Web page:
Bangkok: Some six million Chinese are expected to visit Thailand this year, compared with 4.6 million last year. Photograph: REUTERS/Damir Sagolj

Affluent Chinese and a weak euro are both big factors in sizzling luxury travel outlook

Investors look at computer screens showing stock information at a brokerage house in Fuyang, Anhui province, China. Photograph: Reuters/China Daily

Government plans 10-year ‘Made in China 2025’ incentives to give technology a lift

Former Korean Air Lines executive Heather Cho (C) is surround by reporters as she is released at a courthouse in Seoul, South Korea on May 22. Photograph: Reuters/Hwang Kwang-Mo/Yonhap

Jailed Heather Cho became focus for anger at ‘chaebol’ industrial groups

Rohingya migrants queue up for food at a temporary shelter in Bayeun, Aceh province, Indonesia. Since May 10, thousands of Bangladeshi and Rohingya migrants have landed ashore in Indonesia, Malaysia and Thailand. Thousands more are believed to be trapped at sea in boats abandoned by their captains. Photograph: AP Photo/Binsar Bakkara

Police find more than 28 abandoned camps, some large enough to hold up to 300 bodies

Shanghai: hosted SIAL China Food Fair. Ireland’s food exports to China have more than doubled to €620 million since 2011. Photograph:  Johannes Eisele/AFP/Getty Images

Weak euro and Chinese fondness for alternative cuts could be crucial, as exporters visit Shanghai

Tourists look at an Apple Inc. iPhone 6 Plus smartphone in front of a sculpture of a gilded bauhinia at Golden Bauhinia Square in Hong Kong, China. Photograph: Billy H.C. Kwok/Bloomberg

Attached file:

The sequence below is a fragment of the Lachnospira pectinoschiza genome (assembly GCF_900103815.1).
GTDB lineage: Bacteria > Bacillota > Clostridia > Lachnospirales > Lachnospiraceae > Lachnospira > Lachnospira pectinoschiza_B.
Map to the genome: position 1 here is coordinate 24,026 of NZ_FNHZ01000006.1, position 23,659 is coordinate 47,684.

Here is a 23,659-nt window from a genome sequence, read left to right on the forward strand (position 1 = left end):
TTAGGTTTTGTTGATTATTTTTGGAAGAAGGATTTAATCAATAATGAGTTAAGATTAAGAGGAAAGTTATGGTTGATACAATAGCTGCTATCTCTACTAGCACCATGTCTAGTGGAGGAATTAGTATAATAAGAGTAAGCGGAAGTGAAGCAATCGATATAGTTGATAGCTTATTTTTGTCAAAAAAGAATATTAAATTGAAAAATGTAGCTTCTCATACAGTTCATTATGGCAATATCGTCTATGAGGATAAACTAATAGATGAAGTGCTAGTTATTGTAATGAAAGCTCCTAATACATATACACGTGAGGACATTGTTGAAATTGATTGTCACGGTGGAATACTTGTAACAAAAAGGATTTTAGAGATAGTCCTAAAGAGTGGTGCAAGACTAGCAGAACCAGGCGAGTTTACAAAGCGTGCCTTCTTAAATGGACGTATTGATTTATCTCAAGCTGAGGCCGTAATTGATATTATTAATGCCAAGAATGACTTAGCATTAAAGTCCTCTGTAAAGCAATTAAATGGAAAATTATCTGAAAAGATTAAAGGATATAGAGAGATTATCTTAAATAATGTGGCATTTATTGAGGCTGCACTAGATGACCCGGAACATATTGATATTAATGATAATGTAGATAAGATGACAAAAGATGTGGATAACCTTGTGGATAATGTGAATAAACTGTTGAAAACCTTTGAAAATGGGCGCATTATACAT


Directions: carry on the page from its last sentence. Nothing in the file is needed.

US giant has overtaken domestic producer Xiaomi in terms of market share

Paris: Li Jinyuan, president of the Chinese Tiens conglomerate, brought 6,400 of his employees on holiday to France, staying in Paris and the Cote d’Azur. Photograph: Kenzo Tribouillard/AFP/Getty Images

Employees from Tiens group took over 140 hotels in Paris and also visited Cote d’Azur

China’s President Xi Jinping: has launched a wide-ranging campaign to root out corruption in China, whether it involves massive wealth accumulated by the powerful “tigers” of the elite or backhanders palmed over to the “flies” at the bottom of the Communist Party. Photograph: EPA/TATYANA ZENKOVICH

Power-seeking and corruption no longer allowed in nation’s financial hub

People line up to apply for teaching jobs at the local education bureau, in Lianyungang, Jiangsu province, China recently. Photograph:  Reuters/China Daily

Many civil servants abandon ‘iron rice bowl’

Alibaba: insisted the ad was meant to be a joke. Photograph:  Reuters

Candidates had also been expected to be good at complimenting men and able to tolerate spicy food

 “Over the past 30 years or more, the Chinese government has gradually given more freedom to people in areas of life deemed to be non-sensitive,” says William Nee of Amnesty. Photograph: Wang Zhao/AFP/Getty Images

Draft of wide-ranging law raises concerns over curbing of individual freedoms

Local people collect bricks from their collapsed houses in the aftermath of the April earthquake, in Lalitpur, Nepal. Photograph: Hemanta Shrestha/EPA

International response to an appeal for emergency funds has been slow, says UN

Bob Keogh has previously worked with PwC and Goldman Sachs

Wild geese Bob Keogh, head of State Street’s Alternative Investment Solutions unit for Asia Pacific

Earthquake victims line up during a food and water distribution at a camp for displaced people, in Kathmandu, Nepal. Photograph: Adnan Abidi/Reuters

While men worked further afield their loved ones bore the brunt of the disaster

A mother reaches towards the coffin of her son, whose body was discovered under rubble, during his funeral in Barpak, Nepal, on Tuesday. Photograph: Daniel Berehulak/The New York Times